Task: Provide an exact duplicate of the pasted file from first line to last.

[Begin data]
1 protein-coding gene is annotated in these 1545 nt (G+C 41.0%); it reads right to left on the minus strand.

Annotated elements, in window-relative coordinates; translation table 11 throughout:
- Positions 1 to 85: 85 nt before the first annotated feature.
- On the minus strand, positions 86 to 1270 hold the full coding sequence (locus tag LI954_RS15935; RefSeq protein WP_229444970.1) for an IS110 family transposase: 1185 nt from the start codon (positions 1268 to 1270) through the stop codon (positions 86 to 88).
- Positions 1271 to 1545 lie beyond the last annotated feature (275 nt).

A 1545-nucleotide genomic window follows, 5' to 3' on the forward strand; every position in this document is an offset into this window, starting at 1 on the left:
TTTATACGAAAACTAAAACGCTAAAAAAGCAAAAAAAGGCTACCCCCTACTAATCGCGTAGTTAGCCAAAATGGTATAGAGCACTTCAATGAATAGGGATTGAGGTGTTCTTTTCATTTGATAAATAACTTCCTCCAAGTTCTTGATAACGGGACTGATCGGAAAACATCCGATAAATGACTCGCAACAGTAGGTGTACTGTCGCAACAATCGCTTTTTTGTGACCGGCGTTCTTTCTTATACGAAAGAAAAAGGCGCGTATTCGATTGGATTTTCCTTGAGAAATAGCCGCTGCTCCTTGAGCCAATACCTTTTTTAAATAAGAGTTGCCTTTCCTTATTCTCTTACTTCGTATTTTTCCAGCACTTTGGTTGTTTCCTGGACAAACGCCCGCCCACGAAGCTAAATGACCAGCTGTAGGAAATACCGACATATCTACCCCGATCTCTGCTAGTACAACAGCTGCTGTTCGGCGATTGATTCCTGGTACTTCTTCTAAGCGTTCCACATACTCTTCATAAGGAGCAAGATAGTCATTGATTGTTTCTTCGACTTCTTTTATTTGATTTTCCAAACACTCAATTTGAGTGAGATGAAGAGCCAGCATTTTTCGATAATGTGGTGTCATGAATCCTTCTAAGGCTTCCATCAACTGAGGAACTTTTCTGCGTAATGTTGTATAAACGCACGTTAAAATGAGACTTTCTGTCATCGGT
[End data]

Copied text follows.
1 protein-coding gene is annotated in these 1545 nt (G+C 41.0%); it reads right to left on the minus strand.

Annotated elements, in window-relative coordinates; translation table 11 throughout:
- Positions 1 to 85: 85 nt before the first annotated feature.
- On the minus strand, positions 86 to 1270 hold the full coding sequence (locus tag LI954_RS15935; RefSeq protein WP_229444970.1) for an IS110 family transposase: 1185 nt from the start codon (positions 1268 to 1270) through the stop codon (positions 86 to 88).
- Positions 1271 to 1545 lie beyond the last annotated feature (275 nt).

A 1545-nucleotide genomic window follows, 5' to 3' on the forward strand; every position in this document is an offset into this window, starting at 1 on the left:
TTTATACGAAAACTAAAACGCTAAAAAAGCAAAAAAAGGCTACCCCCTACTAATCGCGTAGTTAGCCAAAATGGTATAGAGCACTTCAATGAATAGGGATTGAGGTGTTCTTTTCATTTGATAAATAACTTCCTCCAAGTTCTTGATAACGGGACTGATCGGAAAACATCCGATAAATGACTCGCAACAGTAGGTGTACTGTCGCAACAATCGCTTTTTTGTGACCGGCGTTCTTTCTTATACGAAAGAAAAAGGCGCGTATTCGATTGGATTTTCCTTGAGAAATAGCCGCTGCTCCTTGAGCCAATACCTTTTTTAAATAAGAGTTGCCTTTCCTTATTCTCTTACTTCGTATTTTTCCAGCACTTTGGTTGTTTCCTGGACAAACGCCCGCCCACGAAGCTAAATGACCAGCTGTAGGAAATACCGACATATCTACCCCGATCTCTGCTAGTACAACAGCTGCTGTTCGGCGATTGATTCCTGGTACTTCTTCTAAGCGTTCCACATACTCTTCATAAGGAGCAAGATAGTCATTGATTGTTTCTTCGACTTCTTTTATTTGATTTTCCAAACACTCAATTTGAGTGAGATGAAGAGCCAGCATTTTTCGATAATGTGGTGTCATGAATCCTTCTAAGGCTTCCATCAACTGAGGAACTTTTCTGCGTAATGTTGTATAAACGCACGTTAAAATGAGACTTTCTGTCATCGGT